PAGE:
Emergency officials are implementing new notification software and other measures in the case of a wildfire or other hazard, but some residents say that isn’t enough. How would you address their concerns?
An emergency plan specifies procedures for handling sudden or unexpected situations. The objective is to be prepared to: Prevent fatalities and injuries. Reduce damage to buildings, stock, and equipment. Four phases of emergency management: mitigation, preparedness, response, and recovery. Divide the city into four zones create a specific plan for each zone include the zone community in what is needed for the plan.
How do you define sustainable and responsible growth, and is the city successful in growing responsibly and sustainably?
The six main challenges to urban sustainability include: suburban sprawl, sanitation, air and water quality, climate change, energy use, and the ecological footprint . Other sustainability challenges include industrial pollution, waste management, and overpopulation. No we allow the developers to create a urban sprawl. Urban sprawl is caused in part by the need to accommodate a rising urban population. Urban sprawl is known as “flight from blight.” Social factors such as higher tax rates, higher inner city crime rates, greater inner city poverty occur as well a rise in crime.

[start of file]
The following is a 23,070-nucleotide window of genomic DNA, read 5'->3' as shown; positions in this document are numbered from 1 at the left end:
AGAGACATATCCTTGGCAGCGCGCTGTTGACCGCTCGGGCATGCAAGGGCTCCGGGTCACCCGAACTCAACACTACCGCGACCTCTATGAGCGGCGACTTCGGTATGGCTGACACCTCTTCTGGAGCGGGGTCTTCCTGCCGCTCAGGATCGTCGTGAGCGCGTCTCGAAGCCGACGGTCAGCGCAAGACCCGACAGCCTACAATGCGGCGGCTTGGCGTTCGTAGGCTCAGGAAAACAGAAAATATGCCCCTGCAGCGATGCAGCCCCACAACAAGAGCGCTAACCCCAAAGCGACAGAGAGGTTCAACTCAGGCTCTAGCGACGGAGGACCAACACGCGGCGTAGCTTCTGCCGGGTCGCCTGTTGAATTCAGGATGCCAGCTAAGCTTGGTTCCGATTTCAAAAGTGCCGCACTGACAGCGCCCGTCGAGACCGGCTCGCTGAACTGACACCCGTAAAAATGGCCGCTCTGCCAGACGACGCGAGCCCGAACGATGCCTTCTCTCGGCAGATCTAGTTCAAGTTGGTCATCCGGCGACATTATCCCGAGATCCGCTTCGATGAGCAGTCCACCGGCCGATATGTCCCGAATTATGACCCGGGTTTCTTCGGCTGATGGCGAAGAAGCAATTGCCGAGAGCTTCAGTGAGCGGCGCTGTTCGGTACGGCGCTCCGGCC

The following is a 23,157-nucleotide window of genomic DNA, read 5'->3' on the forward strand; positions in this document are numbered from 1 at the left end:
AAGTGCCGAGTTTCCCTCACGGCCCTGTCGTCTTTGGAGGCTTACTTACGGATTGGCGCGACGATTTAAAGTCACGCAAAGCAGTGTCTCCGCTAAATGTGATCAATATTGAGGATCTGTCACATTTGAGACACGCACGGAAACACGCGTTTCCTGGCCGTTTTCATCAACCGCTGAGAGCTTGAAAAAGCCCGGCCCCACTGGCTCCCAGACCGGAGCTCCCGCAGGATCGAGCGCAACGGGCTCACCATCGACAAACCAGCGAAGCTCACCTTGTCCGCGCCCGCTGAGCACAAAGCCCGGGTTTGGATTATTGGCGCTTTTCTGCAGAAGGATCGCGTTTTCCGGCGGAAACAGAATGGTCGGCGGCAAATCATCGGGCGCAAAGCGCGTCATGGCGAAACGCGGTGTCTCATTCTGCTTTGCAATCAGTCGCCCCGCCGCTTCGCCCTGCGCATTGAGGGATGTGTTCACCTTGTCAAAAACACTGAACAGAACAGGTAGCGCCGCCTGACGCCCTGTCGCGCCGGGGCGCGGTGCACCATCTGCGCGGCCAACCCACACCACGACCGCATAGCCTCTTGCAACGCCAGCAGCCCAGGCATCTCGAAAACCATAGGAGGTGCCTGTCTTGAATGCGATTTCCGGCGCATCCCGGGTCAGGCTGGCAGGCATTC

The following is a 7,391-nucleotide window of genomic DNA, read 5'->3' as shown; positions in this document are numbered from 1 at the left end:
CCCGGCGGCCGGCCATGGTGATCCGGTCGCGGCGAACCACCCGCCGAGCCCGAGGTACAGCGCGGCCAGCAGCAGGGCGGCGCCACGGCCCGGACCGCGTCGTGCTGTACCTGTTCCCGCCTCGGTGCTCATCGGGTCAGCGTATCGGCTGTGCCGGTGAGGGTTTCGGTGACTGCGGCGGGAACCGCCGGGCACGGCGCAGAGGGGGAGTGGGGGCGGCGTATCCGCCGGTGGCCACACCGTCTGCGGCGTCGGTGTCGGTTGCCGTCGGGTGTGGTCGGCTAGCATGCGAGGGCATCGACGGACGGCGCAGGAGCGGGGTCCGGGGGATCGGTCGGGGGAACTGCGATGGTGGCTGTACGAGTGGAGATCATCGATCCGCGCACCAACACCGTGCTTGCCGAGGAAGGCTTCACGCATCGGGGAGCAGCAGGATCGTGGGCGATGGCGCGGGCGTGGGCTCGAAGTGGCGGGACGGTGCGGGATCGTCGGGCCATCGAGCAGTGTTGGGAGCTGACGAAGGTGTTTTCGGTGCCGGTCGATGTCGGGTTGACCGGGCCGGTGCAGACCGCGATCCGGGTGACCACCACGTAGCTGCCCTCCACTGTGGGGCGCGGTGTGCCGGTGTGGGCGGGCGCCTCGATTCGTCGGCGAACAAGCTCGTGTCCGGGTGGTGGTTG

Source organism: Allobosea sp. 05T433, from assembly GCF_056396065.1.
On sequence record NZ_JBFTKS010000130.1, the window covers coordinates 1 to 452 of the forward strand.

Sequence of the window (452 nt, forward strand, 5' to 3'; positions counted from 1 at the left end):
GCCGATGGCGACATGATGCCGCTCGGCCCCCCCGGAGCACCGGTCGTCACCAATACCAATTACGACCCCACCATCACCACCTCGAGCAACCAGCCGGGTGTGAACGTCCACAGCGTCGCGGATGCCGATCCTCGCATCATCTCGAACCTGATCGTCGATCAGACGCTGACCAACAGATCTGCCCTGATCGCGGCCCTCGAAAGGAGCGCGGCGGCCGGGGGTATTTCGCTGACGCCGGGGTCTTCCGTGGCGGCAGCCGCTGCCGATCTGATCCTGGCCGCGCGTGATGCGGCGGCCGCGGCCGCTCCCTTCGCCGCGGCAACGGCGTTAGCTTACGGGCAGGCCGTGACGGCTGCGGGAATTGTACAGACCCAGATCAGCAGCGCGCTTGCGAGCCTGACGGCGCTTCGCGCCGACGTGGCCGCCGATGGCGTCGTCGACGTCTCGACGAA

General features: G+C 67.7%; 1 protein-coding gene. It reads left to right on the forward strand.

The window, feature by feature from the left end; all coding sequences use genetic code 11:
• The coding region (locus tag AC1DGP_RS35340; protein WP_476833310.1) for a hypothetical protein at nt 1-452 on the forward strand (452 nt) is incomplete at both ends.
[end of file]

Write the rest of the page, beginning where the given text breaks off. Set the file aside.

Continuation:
What different approach would you take, if any, to help address housing affordability?
City government can address the rental crisis on the supply side in two ways. First, they can increase the total number of rental units, which can help slow rental inflation as more renters find the housing that they want. Second, they can focus on building housing units slated for lower-income renters.
Infill is identified in the PlanCOS master plan as a key strategy for the city moving forward, and yet, council is currently debating annexations. How do you define infill and how do you balance it with annexations?
Candidate did not answer.
What do you think of the recent water service extension ordinance passed by council and signed by the mayor aimed at limiting annexations based on water supply? What would you have done differently?
Cities that provide water and sewer services are required to extend water and sewer services to properties in the annexed areas within 3 and 1/2 years of the annexation at no cost to the property owners. We must lower the threshold 127 years of water supply is unacceptable why does city government think they can look into the future on what our needs will be. Our life time politicians are beholding to the developers who line their pocket with cash . we must remove them from our politics and remove life time politicians who owe a favors to those who put them in office.